02-21-2007 11:22 AM
Landscape with Figures
I Guess Everything Reminds You of Something
Great News from the Mainland
The Strange Country
These stories alongwith the others in a previous thread complete the Part III (previously unpublished fiction)
I am still not reading the Finca Vigia chronologically and am sampling from different parts of the collection. I have not seen any discussion on any of the stories above thus far so therefore I thought I would open this thread.
02-21-2007 11:31 AM
02-21-2007 08:25 PM - edited 02-21-2007 08:25 PM
Landscape with Figures is a story about the Spanish Civil War (just started it)..so it would best be discussed (I guess) in the Hemingway and War thread. I will take the discussion there for this short short story.
I have begun the discussion of Landscape in the Hemingway and War thread (for the war related details) and I have posted the gender attitudes concerning this story in the Hemingway and Women thread.
However, the characterization of the Authority to me was very very funny and I felt that it would fit probably better here (not about a woman and not really describing war attitudes).
The Characterization of the (British) Great Authority:
First, the helmets were a sore spot as well because everybody else had inferior gear. Sound familiar.
However picturing the Great Authority was easy...EH was brilliant..I could actually see a visual of this guy and I was laughing.
This was the funny part. After Edwin repeatedly warned the guy (for everybody's safety and was ignored repeatedly), the first blast came and EH dove through the door. What he described was so funny. "As I dove through the door something with a steel hat on passed me going for the stairs. You may think a rabbit moves fast when it first jumps and starts zig-zagging away, but the Authority moved through that smoke-filled hall, down those tricky stairs, out the door, and down the street faster than any rabbit. One of the cameramen said he had no speed on the lens of his Leica which would stop him in motion. This is of course inaccurate but it gives the effect."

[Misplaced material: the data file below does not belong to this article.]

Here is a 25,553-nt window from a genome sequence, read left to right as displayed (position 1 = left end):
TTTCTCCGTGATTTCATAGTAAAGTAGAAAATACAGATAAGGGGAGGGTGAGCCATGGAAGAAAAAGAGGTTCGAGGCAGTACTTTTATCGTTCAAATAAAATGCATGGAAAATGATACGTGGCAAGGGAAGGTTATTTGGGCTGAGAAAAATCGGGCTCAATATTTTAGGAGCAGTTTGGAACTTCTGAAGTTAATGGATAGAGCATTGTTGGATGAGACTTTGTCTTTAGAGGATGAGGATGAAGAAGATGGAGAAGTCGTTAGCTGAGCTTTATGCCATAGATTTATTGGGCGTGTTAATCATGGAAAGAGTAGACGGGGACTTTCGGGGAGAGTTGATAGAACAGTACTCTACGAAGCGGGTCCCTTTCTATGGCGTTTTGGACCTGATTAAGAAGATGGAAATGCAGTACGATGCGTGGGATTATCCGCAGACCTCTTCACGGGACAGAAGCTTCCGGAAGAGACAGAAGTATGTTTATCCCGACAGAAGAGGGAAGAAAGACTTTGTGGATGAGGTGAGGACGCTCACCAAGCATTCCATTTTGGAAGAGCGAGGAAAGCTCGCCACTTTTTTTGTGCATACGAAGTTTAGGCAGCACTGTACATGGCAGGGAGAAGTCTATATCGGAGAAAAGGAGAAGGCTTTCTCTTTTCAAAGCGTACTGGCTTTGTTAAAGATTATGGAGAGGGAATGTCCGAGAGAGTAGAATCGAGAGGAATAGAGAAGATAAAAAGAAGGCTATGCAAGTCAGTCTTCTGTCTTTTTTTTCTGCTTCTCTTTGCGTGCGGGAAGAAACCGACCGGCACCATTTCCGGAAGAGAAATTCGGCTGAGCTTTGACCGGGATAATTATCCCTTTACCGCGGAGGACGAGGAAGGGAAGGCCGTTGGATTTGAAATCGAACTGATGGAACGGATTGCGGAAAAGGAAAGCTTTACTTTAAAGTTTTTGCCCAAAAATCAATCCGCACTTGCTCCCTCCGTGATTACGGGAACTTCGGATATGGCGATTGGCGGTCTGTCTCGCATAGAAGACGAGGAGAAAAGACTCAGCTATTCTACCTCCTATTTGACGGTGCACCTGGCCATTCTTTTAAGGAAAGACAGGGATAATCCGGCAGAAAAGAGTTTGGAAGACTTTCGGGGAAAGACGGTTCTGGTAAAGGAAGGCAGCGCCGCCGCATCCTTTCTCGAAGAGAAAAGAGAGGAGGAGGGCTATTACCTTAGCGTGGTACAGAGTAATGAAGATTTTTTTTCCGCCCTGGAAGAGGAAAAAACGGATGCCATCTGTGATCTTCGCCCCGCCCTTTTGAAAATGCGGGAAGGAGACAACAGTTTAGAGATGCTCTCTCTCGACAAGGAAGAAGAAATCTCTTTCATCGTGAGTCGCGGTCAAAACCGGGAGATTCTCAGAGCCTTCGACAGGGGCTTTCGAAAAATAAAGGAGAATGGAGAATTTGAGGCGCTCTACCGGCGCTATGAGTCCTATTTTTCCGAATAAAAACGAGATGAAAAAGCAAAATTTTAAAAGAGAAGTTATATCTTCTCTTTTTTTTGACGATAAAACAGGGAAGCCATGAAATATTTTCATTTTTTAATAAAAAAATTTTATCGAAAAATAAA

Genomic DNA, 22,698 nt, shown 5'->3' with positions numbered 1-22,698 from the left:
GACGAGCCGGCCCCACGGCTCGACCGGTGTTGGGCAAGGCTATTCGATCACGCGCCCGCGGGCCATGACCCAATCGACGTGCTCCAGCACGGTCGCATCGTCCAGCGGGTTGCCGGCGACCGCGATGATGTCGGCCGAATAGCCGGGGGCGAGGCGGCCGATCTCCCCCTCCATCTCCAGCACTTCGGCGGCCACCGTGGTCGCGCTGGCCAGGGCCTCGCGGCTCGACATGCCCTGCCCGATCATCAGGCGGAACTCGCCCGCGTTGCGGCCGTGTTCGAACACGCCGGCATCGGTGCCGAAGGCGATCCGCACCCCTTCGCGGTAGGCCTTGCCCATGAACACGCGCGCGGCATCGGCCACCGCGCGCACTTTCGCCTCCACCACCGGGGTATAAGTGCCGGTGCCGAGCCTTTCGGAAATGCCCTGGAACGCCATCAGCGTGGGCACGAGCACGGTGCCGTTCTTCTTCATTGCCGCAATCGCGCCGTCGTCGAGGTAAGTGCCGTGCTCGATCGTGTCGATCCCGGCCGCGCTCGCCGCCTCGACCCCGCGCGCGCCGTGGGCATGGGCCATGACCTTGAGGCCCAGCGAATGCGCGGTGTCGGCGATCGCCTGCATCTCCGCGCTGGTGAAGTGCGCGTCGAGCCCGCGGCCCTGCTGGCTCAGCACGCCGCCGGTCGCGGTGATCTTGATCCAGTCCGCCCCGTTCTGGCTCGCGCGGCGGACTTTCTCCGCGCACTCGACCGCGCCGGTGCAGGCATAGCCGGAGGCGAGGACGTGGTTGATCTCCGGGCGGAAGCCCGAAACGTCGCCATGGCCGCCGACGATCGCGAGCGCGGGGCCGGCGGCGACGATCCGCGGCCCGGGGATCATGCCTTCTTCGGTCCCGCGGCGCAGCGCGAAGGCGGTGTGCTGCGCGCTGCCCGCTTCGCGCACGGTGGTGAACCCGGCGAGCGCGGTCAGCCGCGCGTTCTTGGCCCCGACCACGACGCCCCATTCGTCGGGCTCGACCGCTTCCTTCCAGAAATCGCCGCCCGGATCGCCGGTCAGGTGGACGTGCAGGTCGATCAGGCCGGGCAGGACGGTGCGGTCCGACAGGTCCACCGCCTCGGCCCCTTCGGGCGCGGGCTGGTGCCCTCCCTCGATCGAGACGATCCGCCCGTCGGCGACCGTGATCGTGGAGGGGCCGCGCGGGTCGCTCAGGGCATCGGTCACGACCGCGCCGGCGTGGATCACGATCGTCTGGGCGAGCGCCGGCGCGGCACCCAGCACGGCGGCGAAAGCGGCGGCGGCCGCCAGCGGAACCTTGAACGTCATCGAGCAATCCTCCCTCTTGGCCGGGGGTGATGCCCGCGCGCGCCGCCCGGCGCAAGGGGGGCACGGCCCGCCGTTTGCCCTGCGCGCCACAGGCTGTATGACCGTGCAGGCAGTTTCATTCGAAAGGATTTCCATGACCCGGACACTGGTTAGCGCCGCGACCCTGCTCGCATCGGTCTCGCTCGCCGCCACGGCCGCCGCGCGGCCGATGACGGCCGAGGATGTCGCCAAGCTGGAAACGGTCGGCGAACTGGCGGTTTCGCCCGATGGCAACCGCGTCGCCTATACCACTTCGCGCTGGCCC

Then at the end, "He stopped and looked back, the great heavy helmet looking ridiculous as he turned his head, like the huge horns of some harmless beast."
I am still smiling.
Message Edited by bentley on 02-21-200708:29 PM
02-21-2007 11:21 PM - edited 02-21-2007 11:21 PM
The above is a quote from an article published in The Virginia Quarterly. I posted the url on the Hemingway and Women thread already.
I think this quote gives a pretty clear indication of what this story is about. Somewhat telling was the photo that I posted on one of threads of Gregory with his father both holding rifles..you could tell the boy was miserable and unhappy by the look on his face even then.
But the last line in this story sums it up: "Now he knew that the boy had never been any good. He had thought so often looking back on things. And it was sad to know that shooting did not mean a thing"
How cruel, thoughtless and insipid..you had to feel bad for Gregory but at the same time understanding how impossible it was for a man like EH to be able to understand a son who has these issues. Very sad.
Message Edited by bentley on 02-21-200711:23 PM
02-22-2007 09:11 AM - edited 02-22-2007 09:11 AM
Possibly you should not read futher because it might spoil the story for you if you have not read it.
Patrick Hemingway noted that Gregory had so many electric shocks that it would light up a whole house. This story was a discussion concerning calls from the treatment center where Gregory (called Stevie) was being treated and conversations that EH had with the doctor and with Gregory (Stevie).
In it Stevie (Gregory) tells his father that "this time I've really got the answer". Of course, there wasn't an answer for Gregory's problems at that time and he wasn't fine.
EH ends the story knowing also that Gregory was not and would not be fine. "Fine," I said. "He says everything is fine."
Message Edited by bentley on 02-22-200709:12 AM
02-22-2007 12:39 PM
This story was a little longer than the rest and were four chapters which were discarded when he published Islands in the Stream (which actually was published after EH's death).
The characters are once again his own personal family. The three sons are all part of his life already in this short story and he speaks of the wives. He seems to be traveling w/Martha Gelhorn (pseudonym in story Helena) and she continues to ask if him if he loves her. He (Roger - EH) seems to lie continually and acknowledges those lies in the story. I am not sure why he took up with Martha because she certainly did not fit the mold. Constantly he was thinking about how he was going to keep everybody afloat so that they would all be able to get along and still do what he wanted.
He also remembered how Hadley had lost his stories and manuscripts and he told that tale reiterating that he didn't know then if he could start over and here he was with another woman finding himself with the same dilemma (could he start over with a new woman and would it end up any better or about the same).
It has marvelous autobiographical anecdotes and you see how tortured he was about his choices but he still made them anyways.